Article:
Genndy Tartakovsky Takes on Giant Robots
GT: Of course. When you start directing you start thinking about the end product. You're always thinking of every single step. If you're a storyboard guy, you're just focusing on what you have to do. But as a director and a storyboard person, I know what it's going to take to make this look the way I want it to look at the end of day. I can't pass the buck so to speak. I'm along for the whole ride. So it makes you conscious of making things too complex. If I can't draw it, who's going to draw it? There's also the confidence that if I can storyboard it, I can produce it.
GT: No, no, there is a lot of me in there. Brian is the storyboard supervisor and we went over with everybody each board and really helped it along. This is the first show that we had ever done scripts. So before we always started with a first board, so we did a lot more writing in the storyboard process. Where here we have really good tight scripts and we sit down with a board person and we start going through it from the script. After, I realized the script was like a first board pass because it was written really visually. So it made the second board pass even better. So Brian and I would go over it and punch up the action. Really the more difficult part of it turned out to be the comedy. To do simple staging and acting that took a lot of effort. To communicate a cool joke is much harder than to communicate a cool action sequence.
RD: What drove the decision to do scripts and not go straight to boards?
GT: Part of it was network, because they wanted scripts. But for us it was a much more complex character show than we have ever done and we have a giant story arch that we're following. To leave it to each storyboard artist was too much reign. We had to control it a lot more. We had to lay out the arch and work one each episode. I think it made it easier on the board people and easier on me to make sure that everything is more episodic and all the mythology makes sense.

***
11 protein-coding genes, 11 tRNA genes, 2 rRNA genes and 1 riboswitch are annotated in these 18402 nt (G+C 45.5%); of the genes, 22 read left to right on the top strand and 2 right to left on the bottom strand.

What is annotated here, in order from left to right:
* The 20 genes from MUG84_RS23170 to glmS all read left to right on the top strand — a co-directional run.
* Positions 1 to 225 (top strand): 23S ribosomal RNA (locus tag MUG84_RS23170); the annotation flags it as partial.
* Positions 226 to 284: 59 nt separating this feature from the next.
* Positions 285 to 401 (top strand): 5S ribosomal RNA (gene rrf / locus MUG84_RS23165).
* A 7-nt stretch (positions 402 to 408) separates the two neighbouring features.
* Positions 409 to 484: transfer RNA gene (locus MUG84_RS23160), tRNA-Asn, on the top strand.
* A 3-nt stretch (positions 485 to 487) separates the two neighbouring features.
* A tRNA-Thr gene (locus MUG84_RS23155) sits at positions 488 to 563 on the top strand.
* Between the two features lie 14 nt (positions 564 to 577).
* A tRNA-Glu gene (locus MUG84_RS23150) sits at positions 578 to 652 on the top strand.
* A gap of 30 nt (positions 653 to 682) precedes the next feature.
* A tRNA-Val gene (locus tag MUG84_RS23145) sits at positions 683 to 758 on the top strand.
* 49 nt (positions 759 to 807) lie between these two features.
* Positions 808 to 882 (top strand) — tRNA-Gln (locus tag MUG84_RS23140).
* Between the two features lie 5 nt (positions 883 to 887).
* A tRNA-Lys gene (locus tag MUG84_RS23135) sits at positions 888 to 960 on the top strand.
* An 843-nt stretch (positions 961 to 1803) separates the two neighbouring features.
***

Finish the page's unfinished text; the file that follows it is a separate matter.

RD: Will some episodes be one-offs and other deal with a larger mythology run over the whole season?
GT: Yeah. There is a little bit of mythology in each one, but there are definitely some that are one-offs like you said. There are some that really play out the story of the characters and where they came from.
RD: I'm assuming that the mythology was something nailed from the beginning and you had to work it into the episodes.
GT: We wrote the whole thing out. This was something that we wanted to do. We wanted it to be a little more operatic. And we wanted a bigger story for the characters to deal with emotionally. So to really feel the pulse of that and control it, we definitely wrote it all out. So when we broke our first 20 down, we marked each episode and said here we need this and here we need that.
RD: Was it a challenge to work those elements into the different episodes or did it come organically from how you planned it out?
GT: It's part organic, but it's also a challenge. We go through a few episodes and realized that we haven't even introduced this whole big element yet. So you start to sprinkle a little bit here and there. As we progress we started to get better at it.
We were also afraid at how episodic we could be as far as the network goes. Because before on Jack. we were not allowed to be episodic at all. So we had to kind cheat our mythology into that. But on this if a character has a girlfriend, they'll have that girlfriend for four or five episodes until they break up. It's very cohesive and there is a lot of continuity.